For three decades, the American artist Kiki Smith has been creating a multifaceted body of work through which she has been exploring the political and social as well as the philosophical and spiritual aspects of human nature. Procession at the Haus Der Kunst in Munich showcases how Smith never let cultural taboos and norms ever restrict her analytical meditation on men’s existence: age, death and dying, wounding and healing, wholeness and fragmentation, sexuality and gender, identity and memory are investigated deeply.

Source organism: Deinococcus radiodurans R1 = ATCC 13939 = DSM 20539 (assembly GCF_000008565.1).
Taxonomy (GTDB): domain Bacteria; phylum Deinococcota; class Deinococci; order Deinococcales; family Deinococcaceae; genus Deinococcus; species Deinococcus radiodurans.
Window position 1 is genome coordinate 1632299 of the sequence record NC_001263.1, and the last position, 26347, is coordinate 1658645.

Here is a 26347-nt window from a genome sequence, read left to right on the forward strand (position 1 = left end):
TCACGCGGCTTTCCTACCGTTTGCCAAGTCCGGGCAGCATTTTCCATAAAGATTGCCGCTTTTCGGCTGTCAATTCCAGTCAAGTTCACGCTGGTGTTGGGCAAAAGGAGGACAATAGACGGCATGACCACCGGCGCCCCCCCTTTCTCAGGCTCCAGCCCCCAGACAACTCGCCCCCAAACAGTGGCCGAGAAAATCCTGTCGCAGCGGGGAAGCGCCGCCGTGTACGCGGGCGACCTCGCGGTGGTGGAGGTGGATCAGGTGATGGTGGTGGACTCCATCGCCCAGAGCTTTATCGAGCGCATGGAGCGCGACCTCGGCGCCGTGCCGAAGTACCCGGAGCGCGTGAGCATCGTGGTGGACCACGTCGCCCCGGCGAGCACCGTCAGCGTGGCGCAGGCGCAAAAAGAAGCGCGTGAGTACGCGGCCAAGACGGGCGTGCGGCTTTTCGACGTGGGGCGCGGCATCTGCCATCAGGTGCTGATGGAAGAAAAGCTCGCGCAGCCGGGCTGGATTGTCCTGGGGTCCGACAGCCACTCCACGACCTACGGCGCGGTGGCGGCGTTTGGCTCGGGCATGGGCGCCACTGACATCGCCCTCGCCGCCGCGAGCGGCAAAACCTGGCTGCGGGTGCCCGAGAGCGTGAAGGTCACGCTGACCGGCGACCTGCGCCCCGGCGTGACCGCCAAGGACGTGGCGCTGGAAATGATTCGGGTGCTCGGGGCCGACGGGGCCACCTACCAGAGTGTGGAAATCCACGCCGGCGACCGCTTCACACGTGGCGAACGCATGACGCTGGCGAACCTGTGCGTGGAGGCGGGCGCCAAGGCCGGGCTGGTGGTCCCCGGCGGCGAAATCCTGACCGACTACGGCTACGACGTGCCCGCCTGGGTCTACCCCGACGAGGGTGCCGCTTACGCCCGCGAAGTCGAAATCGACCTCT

Even if sculpture is her most frequent medium, Smith brillaintly performs in drawing, etching, lithography, photography and video. The free usage of different materials including bronze, plaster, glass, porcelain, paper, pigment, aluminum, latex, feathers, hair and beeswax gives to her art a dynamic quality. The artist herself masters artisan techniques such as glass blowing, porcelain processing, papier maché and felt work. Going from the 90’s and onward, the works focus on individual body parts in isolation. Separated from the rest of the body, they resemble archaeological finds or relics. Her devotion to the ”drama” of the body eventually emphasizes the female figure, and the entire emotional spectrum of violence, vulnerability, harmony and security that belongs to it. Smith‘s universe is inhabited by bodies of girls and women, hybrid creatures, animals, plants and stars. A series of twelve tapestries is on show for the first time in its entirely. They narrate a story picturing animals, Adam and Eve, mountains and rivers, sea and stars, woven into a kind of confessional cosmos. In its whole, the exhibition pushes the viewer experience the artworks as if they were in a procession, giving a sensation of interaction and observation, suggesting a mutual exchange between the objects and the spectators’ eye.